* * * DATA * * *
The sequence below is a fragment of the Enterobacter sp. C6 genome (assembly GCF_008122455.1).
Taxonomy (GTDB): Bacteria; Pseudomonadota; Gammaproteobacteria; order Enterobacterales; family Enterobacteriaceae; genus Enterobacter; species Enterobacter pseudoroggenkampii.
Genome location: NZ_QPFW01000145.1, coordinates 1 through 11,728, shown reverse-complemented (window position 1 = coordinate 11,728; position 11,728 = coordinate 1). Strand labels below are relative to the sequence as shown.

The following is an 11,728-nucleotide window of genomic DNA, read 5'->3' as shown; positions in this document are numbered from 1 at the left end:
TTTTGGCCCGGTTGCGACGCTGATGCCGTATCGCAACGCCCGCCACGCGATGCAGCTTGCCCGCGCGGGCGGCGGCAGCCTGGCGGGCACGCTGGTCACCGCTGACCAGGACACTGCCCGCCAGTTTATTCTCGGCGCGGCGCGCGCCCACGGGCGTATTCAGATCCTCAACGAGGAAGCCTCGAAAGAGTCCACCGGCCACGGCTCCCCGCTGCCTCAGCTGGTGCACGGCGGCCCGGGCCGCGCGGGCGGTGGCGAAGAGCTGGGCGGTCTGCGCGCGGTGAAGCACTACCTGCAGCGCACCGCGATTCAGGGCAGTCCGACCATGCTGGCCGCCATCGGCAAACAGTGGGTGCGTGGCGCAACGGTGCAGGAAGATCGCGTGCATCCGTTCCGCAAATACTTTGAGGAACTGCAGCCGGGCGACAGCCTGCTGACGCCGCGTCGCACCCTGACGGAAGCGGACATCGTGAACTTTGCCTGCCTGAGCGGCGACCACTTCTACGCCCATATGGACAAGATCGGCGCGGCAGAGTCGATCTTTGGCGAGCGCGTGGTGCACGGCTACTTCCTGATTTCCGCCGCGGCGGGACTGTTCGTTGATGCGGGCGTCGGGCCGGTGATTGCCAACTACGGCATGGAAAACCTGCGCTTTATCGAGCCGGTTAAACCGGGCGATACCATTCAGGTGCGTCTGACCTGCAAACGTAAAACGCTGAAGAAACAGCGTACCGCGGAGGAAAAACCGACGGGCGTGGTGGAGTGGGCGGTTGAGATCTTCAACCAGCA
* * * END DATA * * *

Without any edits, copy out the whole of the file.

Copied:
The sequence below is a fragment of the Enterobacter sp. C6 genome (assembly GCF_008122455.1).
Taxonomy (GTDB): Bacteria; Pseudomonadota; Gammaproteobacteria; order Enterobacterales; family Enterobacteriaceae; genus Enterobacter; species Enterobacter pseudoroggenkampii.
Genome location: NZ_QPFW01000145.1, coordinates 1 through 11,728, shown reverse-complemented (window position 1 = coordinate 11,728; position 11,728 = coordinate 1). Strand labels below are relative to the sequence as shown.

The following is an 11,728-nucleotide window of genomic DNA, read 5'->3' as shown; positions in this document are numbered from 1 at the left end:
TTTTGGCCCGGTTGCGACGCTGATGCCGTATCGCAACGCCCGCCACGCGATGCAGCTTGCCCGCGCGGGCGGCGGCAGCCTGGCGGGCACGCTGGTCACCGCTGACCAGGACACTGCCCGCCAGTTTATTCTCGGCGCGGCGCGCGCCCACGGGCGTATTCAGATCCTCAACGAGGAAGCCTCGAAAGAGTCCACCGGCCACGGCTCCCCGCTGCCTCAGCTGGTGCACGGCGGCCCGGGCCGCGCGGGCGGTGGCGAAGAGCTGGGCGGTCTGCGCGCGGTGAAGCACTACCTGCAGCGCACCGCGATTCAGGGCAGTCCGACCATGCTGGCCGCCATCGGCAAACAGTGGGTGCGTGGCGCAACGGTGCAGGAAGATCGCGTGCATCCGTTCCGCAAATACTTTGAGGAACTGCAGCCGGGCGACAGCCTGCTGACGCCGCGTCGCACCCTGACGGAAGCGGACATCGTGAACTTTGCCTGCCTGAGCGGCGACCACTTCTACGCCCATATGGACAAGATCGGCGCGGCAGAGTCGATCTTTGGCGAGCGCGTGGTGCACGGCTACTTCCTGATTTCCGCCGCGGCGGGACTGTTCGTTGATGCGGGCGTCGGGCCGGTGATTGCCAACTACGGCATGGAAAACCTGCGCTTTATCGAGCCGGTTAAACCGGGCGATACCATTCAGGTGCGTCTGACCTGCAAACGTAAAACGCTGAAGAAACAGCGTACCGCGGAGGAAAAACCGACGGGCGTGGTGGAGTGGGCGGTTGAGATCTTCAACCAGCA